This is not my first rodeo, as some would say. I am no stranger to climbing steep mountains or carrying a heavy pack on my back. I crave adventure and am always planning my next trip, whether hiking up a 14er in Colorado, on the bike in the high country or for a multi-day camping trip away from civilization.
This Colorado native was ready to cross the Mount Shasta climb and fundraising adventure off her list—and still the experience surprised, humbled and challenged me in ways I never expected.
Organized by Breast Cancer Prevention Partners (BCPP), a national nonprofit organization dedicated to exposing and eliminating risk factors for the prevention of breast cancer, the Climb Against the Odds is a mountaineering expedition that calls upon volunteer climbers to raise funds leading up to a guided ascent of Mount Shasta, a 14,179-foot peak in Northern California.
After being welcomed as a participant and greenlit to go, I had five months to raise $6,000 for Breast Cancer Prevention Partners, leading up to the climb itself. With the support of Osprey and our new family of brands, Hydro Flask and Oxo, I was able to exceed that goal and raise $7,056 by June.
One of our staff copywriters, Trevor Ogborn, wrote a beautiful article connecting my personal history with PFAS chemicals to BCPP's work to eliminate exposure to toxic chemicals and reduce the incidence of breast cancer. The marketing team helped broadcast this story and my fundraising efforts to our wider audience and Helen of Troy set up an internal fundraising initiative that reached our associates across the globe.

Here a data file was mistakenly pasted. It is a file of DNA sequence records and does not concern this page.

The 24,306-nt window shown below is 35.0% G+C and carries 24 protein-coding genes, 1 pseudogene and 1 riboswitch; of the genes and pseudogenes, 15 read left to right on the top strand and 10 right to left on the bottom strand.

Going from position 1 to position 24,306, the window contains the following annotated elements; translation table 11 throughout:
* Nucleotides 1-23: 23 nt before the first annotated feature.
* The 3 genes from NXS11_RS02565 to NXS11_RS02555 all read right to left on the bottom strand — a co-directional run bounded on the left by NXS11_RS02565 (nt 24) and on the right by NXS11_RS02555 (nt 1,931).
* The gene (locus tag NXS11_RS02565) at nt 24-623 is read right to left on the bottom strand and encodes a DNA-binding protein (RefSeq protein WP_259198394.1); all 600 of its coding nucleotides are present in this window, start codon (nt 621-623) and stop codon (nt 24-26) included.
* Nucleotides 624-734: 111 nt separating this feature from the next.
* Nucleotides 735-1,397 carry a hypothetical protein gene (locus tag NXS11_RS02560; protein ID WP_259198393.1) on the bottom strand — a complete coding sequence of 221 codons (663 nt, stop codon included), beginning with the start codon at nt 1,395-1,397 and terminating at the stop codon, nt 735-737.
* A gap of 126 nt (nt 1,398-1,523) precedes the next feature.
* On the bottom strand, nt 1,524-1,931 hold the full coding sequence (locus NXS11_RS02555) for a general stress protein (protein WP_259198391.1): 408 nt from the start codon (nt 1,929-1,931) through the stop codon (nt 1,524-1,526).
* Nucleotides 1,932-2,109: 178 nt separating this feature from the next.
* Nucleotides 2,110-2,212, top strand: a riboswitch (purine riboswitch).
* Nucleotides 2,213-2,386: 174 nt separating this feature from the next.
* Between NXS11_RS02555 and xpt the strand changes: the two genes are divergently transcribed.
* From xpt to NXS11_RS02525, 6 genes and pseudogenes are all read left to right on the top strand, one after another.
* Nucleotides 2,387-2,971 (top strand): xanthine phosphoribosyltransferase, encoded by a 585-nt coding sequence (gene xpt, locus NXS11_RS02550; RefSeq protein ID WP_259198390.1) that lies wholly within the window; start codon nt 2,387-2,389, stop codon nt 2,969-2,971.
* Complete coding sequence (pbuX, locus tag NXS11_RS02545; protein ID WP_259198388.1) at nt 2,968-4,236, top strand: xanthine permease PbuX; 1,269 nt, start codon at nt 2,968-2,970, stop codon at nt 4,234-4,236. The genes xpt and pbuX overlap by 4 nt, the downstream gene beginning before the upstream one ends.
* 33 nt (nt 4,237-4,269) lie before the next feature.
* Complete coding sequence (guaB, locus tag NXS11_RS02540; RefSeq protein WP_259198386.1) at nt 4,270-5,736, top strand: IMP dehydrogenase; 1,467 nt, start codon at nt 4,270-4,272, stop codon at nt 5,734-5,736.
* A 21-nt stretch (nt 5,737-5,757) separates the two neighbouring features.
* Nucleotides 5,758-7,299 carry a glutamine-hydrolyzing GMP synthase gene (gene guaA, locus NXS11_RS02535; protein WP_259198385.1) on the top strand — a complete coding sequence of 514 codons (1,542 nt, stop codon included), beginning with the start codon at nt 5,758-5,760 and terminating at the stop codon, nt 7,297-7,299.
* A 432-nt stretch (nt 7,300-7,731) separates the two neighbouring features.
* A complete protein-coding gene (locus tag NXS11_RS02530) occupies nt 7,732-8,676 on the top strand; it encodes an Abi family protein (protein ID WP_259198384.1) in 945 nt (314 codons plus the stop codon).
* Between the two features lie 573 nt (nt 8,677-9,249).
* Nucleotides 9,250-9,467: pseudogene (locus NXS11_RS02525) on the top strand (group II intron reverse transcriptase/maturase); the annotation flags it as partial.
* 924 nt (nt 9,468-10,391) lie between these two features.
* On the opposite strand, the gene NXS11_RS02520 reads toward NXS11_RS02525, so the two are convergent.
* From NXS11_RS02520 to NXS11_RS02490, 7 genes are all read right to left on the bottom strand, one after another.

It was heartwarming and meaningful to receive generous donations from family, friends, colleagues and complete strangers alike. They often came with stories.
I had the opportunity to listen to survivors, people who lost loved ones and learn from the many personal reasons people felt moved to donate to my fundraiser. I wrote all those names on prayer flags and was determined to carry them to the top of Mount Shasta.
With that support backing my journey, I boarded my flight to Medford, OR, and caught an Uber ride to the town of Mount Shasta, California. What an amazing first introduction to a brand-new state for me.
By the time I arrived at the resort and met my fellow climbers, 24 altogether, an understanding that this adventure was bigger than me—and not just about summiting a peak—began to really sink in. While I had my own reasons for taking on this expedition, for many of the climbers this journey was part of a very personal healing process. Meeting fellow climbers who were breast cancer survivors or had lost someone near and dear to them, my perspective shifted from “me” to “we”.
As we laid all our gear out on the lawn outside the Shasta Mountain Guides shop, we met our climbing teams and guides and prepared our packs for the three-day journey on the mountain. This year the team would take the Clear Creek Trail route, located on the south side of the mountain where there is less snow and glacier climbing. Once packs and cars were loaded, we drove to the trailhead and began our hike to basecamp at 8,700 ft.
At camp, we set up our tents, refueled and prepared for a snow school lesson from our guides on a nearby glacier. We learned how to properly hike in crampons, use an ice axe and self-arrest—a first for many of us. Once we were done playing in the snow, we had an early bedtime in preparation for a 2:30 a.m. wake-up call for our summit push.